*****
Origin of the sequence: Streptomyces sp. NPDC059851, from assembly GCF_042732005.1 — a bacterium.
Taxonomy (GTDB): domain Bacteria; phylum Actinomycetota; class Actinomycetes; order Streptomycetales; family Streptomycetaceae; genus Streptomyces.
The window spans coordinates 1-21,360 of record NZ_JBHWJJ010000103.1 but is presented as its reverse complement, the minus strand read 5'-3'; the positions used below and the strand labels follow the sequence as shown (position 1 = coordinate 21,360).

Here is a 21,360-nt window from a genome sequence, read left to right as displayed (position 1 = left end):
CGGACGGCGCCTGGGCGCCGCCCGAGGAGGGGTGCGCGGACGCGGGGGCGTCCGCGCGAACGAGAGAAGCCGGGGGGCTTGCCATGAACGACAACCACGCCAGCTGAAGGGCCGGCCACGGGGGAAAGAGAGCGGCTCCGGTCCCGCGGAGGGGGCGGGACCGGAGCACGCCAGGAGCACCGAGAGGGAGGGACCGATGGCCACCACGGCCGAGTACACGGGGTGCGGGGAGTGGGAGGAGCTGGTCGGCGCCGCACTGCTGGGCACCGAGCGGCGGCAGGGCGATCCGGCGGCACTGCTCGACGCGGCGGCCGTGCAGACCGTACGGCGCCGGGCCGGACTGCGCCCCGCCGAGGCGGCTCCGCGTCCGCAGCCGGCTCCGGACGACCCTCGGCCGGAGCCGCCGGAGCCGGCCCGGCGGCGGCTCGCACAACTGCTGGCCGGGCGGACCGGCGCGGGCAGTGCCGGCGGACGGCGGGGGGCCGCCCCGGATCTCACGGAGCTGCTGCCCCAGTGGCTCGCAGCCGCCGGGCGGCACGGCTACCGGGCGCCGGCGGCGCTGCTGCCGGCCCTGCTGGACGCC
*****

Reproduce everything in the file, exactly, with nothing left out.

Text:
Origin of the sequence: Streptomyces sp. NPDC059851, from assembly GCF_042732005.1 — a bacterium.
Taxonomy (GTDB): domain Bacteria; phylum Actinomycetota; class Actinomycetes; order Streptomycetales; family Streptomycetaceae; genus Streptomyces.
The window spans coordinates 1-21,360 of record NZ_JBHWJJ010000103.1 but is presented as its reverse complement, the minus strand read 5'-3'; the positions used below and the strand labels follow the sequence as shown (position 1 = coordinate 21,360).

Here is a 21,360-nt window from a genome sequence, read left to right as displayed (position 1 = left end):
CGGACGGCGCCTGGGCGCCGCCCGAGGAGGGGTGCGCGGACGCGGGGGCGTCCGCGCGAACGAGAGAAGCCGGGGGGCTTGCCATGAACGACAACCACGCCAGCTGAAGGGCCGGCCACGGGGGAAAGAGAGCGGCTCCGGTCCCGCGGAGGGGGCGGGACCGGAGCACGCCAGGAGCACCGAGAGGGAGGGACCGATGGCCACCACGGCCGAGTACACGGGGTGCGGGGAGTGGGAGGAGCTGGTCGGCGCCGCACTGCTGGGCACCGAGCGGCGGCAGGGCGATCCGGCGGCACTGCTCGACGCGGCGGCCGTGCAGACCGTACGGCGCCGGGCCGGACTGCGCCCCGCCGAGGCGGCTCCGCGTCCGCAGCCGGCTCCGGACGACCCTCGGCCGGAGCCGCCGGAGCCGGCCCGGCGGCGGCTCGCACAACTGCTGGCCGGGCGGACCGGCGCGGGCAGTGCCGGCGGACGGCGGGGGGCCGCCCCGGATCTCACGGAGCTGCTGCCCCAGTGGCTCGCAGCCGCCGGGCGGCACGGCTACCGGGCGCCGGCGGCGCTGCTGCCGGCCCTGCTGGACGCC